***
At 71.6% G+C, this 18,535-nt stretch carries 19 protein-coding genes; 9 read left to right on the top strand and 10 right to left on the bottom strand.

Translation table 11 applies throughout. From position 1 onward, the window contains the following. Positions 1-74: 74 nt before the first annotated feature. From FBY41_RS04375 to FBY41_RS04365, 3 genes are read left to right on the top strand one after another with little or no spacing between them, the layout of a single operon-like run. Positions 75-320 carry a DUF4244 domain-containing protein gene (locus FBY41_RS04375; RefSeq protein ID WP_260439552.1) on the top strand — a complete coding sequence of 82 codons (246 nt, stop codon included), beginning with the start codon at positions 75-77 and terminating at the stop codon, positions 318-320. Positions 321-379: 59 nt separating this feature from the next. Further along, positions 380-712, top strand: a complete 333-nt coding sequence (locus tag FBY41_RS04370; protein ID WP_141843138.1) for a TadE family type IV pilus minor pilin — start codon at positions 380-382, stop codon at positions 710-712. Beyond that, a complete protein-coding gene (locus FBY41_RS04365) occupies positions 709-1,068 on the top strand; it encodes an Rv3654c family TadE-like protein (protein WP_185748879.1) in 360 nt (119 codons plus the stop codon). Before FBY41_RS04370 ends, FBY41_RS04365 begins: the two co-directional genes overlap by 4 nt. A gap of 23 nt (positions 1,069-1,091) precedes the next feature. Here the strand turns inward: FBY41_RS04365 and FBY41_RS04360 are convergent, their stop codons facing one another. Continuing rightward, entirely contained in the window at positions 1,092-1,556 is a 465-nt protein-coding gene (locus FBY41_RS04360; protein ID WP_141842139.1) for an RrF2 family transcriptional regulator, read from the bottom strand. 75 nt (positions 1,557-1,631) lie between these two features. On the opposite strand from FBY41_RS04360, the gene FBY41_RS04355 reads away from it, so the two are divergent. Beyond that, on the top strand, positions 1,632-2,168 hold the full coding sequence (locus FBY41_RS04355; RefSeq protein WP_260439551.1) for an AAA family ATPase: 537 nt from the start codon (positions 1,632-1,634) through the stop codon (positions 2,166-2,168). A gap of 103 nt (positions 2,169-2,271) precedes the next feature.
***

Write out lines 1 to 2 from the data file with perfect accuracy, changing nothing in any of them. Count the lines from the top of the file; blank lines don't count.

At 71.6% G+C, this 18,535-nt stretch carries 19 protein-coding genes; 9 read left to right on the top strand and 10 right to left on the bottom strand.

Translation table 11 applies throughout. From position 1 onward, the window contains the following. Positions 1-74: 74 nt before the first annotated feature. From FBY41_RS04375 to FBY41_RS04365, 3 genes are read left to right on the top strand one after another with little or no spacing between them, the layout of a single operon-like run. Positions 75-320 carry a DUF4244 domain-containing protein gene (locus FBY41_RS04375; RefSeq protein ID WP_260439552.1) on the top strand — a complete coding sequence of 82 codons (246 nt, stop codon included), beginning with the start codon at positions 75-77 and terminating at the stop codon, positions 318-320. Positions 321-379: 59 nt separating this feature from the next. Further along, positions 380-712, top strand: a complete 333-nt coding sequence (locus tag FBY41_RS04370; protein ID WP_141843138.1) for a TadE family type IV pilus minor pilin — start codon at positions 380-382, stop codon at positions 710-712. Beyond that, a complete protein-coding gene (locus FBY41_RS04365) occupies positions 709-1,068 on the top strand; it encodes an Rv3654c family TadE-like protein (protein WP_185748879.1) in 360 nt (119 codons plus the stop codon). Before FBY41_RS04370 ends, FBY41_RS04365 begins: the two co-directional genes overlap by 4 nt. A gap of 23 nt (positions 1,069-1,091) precedes the next feature. Here the strand turns inward: FBY41_RS04365 and FBY41_RS04360 are convergent, their stop codons facing one another. Continuing rightward, entirely contained in the window at positions 1,092-1,556 is a 465-nt protein-coding gene (locus FBY41_RS04360; protein ID WP_141842139.1) for an RrF2 family transcriptional regulator, read from the bottom strand. 75 nt (positions 1,557-1,631) lie between these two features. On the opposite strand from FBY41_RS04360, the gene FBY41_RS04355 reads away from it, so the two are divergent. Beyond that, on the top strand, positions 1,632-2,168 hold the full coding sequence (locus FBY41_RS04355; RefSeq protein WP_260439551.1) for an AAA family ATPase: 537 nt from the start codon (positions 1,632-1,634) through the stop codon (positions 2,166-2,168). A gap of 103 nt (positions 2,169-2,271) precedes the next feature.